Note: Elan closed in February 2016. The restaurant was in a high-rent neighborhood, and it never really caught on.
For David Waltuck, it has been a long walk in the desert. His beloved Chanterelle, once a four-star restaurant, closed abruptly in 2009, in the depths of the Great Recession. Who’d have thunk he’d spend the next five years on forgettable consulting projects, before finally opening his own place again?
His new restaurant, élan, is a double palimpsest, with echoes not just of Chanterelle, but also Veritas, the last restaurant in this space, also felled by the financial crisis. Give Waltuck at least this much credit: he closed Chanterelle with his reputation intact, instead of spoiling what he’d achieved with a failed re-vamp, as the Veritas owners did.
If you remember Chanterelle at its best, it’s hard not to be melancholy that such a wonderful place can no longer exist. But its charms came at a price: $95 prix fixe, and that was in 2006, the last time I visited. You needed an occasion to go there. Heaven knows what it would be today for comparable quality—certainly not the kind of restaurant where you could just pop in for a quick bite after work.
At élan, there’s no amuse bouche or petits fours, no cheese cart or service brigade. But you could drop in a couple of nights a week without breaking the bank. The cuisine is ambitious for the price, carefully prepared, and like no other in town. Waltuck’s French technique borrows liberally from Asia (“General Tso”), Greece (moussaka), and middle Europe (sauerkraut). Some items are just unclassifiable (foie gras lollipops). Starters and appetizers are mostly in the $14–19 range, main courses $27–33, side dishes $8.
If you hoped the owners bought out the Veritas wine list, you’ll be disappointed. The list here runs to about 100 bottles, with no particular viewpoint, most of them priced eccentrically at $20 increments: $45, $65, $85, $105,etc. Among the reds, $65 seems to be the sweet spot, but in the ten days since we visited, the 2008 Margaux we tried has apparently been replaced (on the online list) by the 2010 at the same price.
The bread service (above right) consists of warm, house-made “everything” pretzels with mustard butter. Finish them, and the server brings more. They’re so good, you might be tempted to skip dinner, and just eat these.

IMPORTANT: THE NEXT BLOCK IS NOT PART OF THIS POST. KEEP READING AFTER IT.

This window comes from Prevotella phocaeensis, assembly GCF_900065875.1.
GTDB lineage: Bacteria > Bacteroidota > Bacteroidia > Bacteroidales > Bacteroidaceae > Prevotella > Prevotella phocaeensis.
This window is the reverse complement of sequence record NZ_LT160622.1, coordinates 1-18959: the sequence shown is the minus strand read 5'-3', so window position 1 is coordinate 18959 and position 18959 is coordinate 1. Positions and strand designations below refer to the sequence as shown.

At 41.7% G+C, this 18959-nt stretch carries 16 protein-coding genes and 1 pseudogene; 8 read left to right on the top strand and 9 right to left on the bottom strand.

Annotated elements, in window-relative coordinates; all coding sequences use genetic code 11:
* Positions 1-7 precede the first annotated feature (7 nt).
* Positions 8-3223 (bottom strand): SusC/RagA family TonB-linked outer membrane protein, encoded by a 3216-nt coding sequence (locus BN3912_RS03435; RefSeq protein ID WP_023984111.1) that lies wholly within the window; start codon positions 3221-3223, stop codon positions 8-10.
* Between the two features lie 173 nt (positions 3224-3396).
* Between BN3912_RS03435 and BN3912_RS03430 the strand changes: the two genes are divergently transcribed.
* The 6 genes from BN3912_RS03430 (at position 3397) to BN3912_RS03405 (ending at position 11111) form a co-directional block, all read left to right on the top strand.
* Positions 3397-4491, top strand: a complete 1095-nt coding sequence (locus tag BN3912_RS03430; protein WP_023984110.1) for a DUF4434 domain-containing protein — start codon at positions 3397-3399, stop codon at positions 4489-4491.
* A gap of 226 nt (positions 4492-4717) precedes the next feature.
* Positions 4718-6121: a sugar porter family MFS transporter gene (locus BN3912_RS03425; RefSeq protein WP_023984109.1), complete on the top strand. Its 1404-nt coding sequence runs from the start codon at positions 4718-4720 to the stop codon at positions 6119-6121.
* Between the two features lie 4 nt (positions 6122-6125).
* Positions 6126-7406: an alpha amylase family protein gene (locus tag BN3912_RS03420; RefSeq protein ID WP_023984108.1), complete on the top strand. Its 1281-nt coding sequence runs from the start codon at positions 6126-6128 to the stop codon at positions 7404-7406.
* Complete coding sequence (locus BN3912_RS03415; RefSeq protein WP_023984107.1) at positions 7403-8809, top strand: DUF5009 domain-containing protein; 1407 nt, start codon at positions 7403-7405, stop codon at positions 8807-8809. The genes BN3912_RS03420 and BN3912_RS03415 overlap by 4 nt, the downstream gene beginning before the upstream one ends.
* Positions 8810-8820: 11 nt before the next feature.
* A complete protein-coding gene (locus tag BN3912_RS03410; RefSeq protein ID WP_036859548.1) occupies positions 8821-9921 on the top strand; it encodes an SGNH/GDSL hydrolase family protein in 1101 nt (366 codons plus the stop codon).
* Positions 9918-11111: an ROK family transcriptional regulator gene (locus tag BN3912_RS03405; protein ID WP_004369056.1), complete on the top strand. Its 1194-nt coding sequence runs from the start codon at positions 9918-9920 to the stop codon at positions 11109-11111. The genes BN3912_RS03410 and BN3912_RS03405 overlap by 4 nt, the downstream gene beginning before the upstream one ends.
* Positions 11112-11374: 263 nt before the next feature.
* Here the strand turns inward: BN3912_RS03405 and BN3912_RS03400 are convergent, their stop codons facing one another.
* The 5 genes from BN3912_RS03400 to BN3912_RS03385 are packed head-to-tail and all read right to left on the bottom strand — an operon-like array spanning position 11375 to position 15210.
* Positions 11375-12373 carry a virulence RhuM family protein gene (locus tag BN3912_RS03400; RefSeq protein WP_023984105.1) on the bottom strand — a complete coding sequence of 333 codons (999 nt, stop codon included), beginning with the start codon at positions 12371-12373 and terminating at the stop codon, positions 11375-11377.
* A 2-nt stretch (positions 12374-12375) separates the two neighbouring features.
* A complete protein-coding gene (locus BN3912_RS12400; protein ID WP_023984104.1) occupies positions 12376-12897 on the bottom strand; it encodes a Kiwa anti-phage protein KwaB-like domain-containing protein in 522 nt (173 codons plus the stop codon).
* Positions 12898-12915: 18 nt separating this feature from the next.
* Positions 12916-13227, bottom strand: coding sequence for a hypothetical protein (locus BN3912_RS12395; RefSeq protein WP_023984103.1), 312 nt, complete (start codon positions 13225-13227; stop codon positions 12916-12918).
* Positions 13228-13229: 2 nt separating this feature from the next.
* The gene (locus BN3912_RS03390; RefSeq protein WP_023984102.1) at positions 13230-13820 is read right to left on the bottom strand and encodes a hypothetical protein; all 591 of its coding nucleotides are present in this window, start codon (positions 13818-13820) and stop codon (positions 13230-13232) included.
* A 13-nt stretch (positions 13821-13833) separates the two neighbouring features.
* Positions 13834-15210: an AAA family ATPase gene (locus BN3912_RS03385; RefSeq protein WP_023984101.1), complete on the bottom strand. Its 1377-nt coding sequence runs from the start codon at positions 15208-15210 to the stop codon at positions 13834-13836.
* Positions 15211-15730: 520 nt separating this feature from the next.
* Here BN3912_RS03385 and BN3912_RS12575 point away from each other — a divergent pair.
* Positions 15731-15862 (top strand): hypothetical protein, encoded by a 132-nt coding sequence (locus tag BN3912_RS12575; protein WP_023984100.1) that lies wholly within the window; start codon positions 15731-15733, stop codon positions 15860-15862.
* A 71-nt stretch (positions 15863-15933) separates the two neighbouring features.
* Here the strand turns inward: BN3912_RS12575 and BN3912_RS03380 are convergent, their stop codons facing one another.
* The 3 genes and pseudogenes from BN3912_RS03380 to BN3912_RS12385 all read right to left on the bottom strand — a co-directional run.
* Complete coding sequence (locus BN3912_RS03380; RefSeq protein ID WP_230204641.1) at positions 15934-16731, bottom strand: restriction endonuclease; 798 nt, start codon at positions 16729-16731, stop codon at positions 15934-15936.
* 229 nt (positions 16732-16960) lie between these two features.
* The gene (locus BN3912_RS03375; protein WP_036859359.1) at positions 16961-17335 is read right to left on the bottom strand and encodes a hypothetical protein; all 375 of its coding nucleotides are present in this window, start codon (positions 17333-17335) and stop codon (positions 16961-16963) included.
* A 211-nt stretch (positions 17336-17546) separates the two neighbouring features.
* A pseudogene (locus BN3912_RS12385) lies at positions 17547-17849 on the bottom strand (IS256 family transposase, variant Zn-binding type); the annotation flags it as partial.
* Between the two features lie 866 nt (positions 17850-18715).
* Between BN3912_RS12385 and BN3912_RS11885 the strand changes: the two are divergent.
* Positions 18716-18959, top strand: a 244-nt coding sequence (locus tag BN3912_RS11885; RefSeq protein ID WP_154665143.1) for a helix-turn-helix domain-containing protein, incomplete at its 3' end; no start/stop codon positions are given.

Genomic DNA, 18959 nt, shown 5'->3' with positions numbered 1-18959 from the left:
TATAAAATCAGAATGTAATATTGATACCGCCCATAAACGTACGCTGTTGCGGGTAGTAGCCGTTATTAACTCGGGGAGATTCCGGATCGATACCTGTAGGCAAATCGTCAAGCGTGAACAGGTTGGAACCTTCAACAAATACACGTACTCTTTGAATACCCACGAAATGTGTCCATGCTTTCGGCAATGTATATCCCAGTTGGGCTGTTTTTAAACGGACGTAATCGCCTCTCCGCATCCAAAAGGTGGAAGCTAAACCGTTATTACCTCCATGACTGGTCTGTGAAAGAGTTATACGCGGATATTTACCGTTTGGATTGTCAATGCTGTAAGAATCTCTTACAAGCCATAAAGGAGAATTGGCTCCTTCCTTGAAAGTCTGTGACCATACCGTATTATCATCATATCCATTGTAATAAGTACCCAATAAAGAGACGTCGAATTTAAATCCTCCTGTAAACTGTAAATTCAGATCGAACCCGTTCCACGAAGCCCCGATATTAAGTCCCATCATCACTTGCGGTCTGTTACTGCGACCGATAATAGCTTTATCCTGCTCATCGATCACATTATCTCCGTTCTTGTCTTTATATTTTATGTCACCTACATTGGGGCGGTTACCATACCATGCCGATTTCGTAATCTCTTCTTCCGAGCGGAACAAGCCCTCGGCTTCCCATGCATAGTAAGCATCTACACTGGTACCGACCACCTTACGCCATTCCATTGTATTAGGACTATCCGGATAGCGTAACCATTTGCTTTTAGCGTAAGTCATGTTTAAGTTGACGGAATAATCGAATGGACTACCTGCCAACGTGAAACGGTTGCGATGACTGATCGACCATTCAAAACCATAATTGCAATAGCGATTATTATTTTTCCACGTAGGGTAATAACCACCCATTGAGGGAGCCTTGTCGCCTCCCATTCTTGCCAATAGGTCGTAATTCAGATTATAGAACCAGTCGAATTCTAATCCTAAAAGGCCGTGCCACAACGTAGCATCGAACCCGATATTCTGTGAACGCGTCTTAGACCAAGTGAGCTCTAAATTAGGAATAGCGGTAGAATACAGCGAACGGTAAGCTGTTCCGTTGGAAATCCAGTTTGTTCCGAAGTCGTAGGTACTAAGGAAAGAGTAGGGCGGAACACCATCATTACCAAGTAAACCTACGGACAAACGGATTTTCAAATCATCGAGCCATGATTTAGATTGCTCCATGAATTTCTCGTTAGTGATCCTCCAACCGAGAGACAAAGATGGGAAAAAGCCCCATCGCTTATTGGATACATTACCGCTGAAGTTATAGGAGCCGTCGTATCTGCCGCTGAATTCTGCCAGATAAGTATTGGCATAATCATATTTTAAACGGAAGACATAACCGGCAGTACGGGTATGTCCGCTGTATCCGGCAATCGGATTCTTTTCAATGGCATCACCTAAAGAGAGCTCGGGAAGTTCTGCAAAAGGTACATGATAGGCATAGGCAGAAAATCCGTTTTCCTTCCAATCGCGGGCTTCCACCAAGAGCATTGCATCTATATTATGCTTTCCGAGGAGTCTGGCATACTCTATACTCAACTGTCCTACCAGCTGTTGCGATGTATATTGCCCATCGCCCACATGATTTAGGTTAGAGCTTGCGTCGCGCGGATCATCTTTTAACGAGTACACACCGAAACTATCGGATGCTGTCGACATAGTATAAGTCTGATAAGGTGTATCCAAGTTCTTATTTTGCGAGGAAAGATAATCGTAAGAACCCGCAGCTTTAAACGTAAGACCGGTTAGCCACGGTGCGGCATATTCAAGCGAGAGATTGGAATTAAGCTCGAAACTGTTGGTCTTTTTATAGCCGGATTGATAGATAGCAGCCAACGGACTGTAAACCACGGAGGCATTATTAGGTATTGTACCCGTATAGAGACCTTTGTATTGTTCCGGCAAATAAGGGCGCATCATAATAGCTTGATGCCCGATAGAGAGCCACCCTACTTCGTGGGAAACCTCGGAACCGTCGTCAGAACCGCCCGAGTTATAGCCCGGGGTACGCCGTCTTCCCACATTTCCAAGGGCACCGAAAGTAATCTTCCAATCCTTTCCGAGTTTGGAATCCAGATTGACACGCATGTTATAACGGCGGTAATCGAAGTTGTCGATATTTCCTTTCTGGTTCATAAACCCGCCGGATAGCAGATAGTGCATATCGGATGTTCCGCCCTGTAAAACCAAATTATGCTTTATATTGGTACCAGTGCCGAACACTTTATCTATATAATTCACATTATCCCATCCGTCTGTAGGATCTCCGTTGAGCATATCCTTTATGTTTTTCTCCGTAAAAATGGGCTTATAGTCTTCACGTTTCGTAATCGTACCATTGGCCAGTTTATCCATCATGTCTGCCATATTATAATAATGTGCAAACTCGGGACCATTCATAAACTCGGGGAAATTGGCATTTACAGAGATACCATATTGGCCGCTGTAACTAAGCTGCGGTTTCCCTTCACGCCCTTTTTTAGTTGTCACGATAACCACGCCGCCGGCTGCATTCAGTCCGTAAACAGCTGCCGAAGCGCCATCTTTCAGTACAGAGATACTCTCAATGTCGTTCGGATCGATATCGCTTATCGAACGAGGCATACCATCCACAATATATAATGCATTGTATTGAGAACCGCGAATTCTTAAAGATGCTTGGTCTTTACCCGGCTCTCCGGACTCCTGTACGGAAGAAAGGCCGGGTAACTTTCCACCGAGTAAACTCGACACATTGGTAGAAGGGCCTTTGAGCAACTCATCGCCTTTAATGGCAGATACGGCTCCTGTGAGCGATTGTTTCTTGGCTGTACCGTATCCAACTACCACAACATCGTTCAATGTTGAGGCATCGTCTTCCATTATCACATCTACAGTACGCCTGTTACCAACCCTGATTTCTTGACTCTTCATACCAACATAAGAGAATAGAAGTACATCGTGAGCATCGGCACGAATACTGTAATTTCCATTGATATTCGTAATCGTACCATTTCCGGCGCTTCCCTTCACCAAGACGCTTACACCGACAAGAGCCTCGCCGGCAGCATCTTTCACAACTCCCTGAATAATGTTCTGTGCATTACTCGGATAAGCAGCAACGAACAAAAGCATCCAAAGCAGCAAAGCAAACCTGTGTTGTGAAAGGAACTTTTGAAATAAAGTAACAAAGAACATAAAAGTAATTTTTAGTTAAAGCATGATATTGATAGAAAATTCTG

Waltuck’s guacamole ($16; above left) is like no one else’s, topped sea urchin. The seafood sausage was perhaps Chanterelle’s best dish, and the version served here ($18; above right) is every bit as good as I remember.
Duck fat appears in multiple dishes, here with fettucine and grilled scallops ($15 the small portion shown, above left). Salmon is usually the most boring dish on any menu, but Waltuck makes this version exciting, with tamarind spices and a crisp skin ($30; above right).
The space has been totally remodeled, with no remaining vestiges of the last, failed re-design at Veritas. There’s now a dining counter at the front window, where we sat (see photo at the top of the post). This is a comfortable place to perch on a warm evening, but random passersby may walk up to you, and chat you up while you’re eating.
As we had our backs to the dining room, I didn’t get a feel for how full it was, but in its opening couple of months, the restaurant has been solidly booked at prime times. Service was in line with comparable upper mid-range establishments.
For those who missed Chanterelle, David Waltuck’s return has been a long time coming. Welcome back!
élan (43 E. 20th St. between Broadway & Park Avenue South, Flatiron District)
Food: French technique; American chef; global influences
Service: Just fine
Ambiance: Upscale casual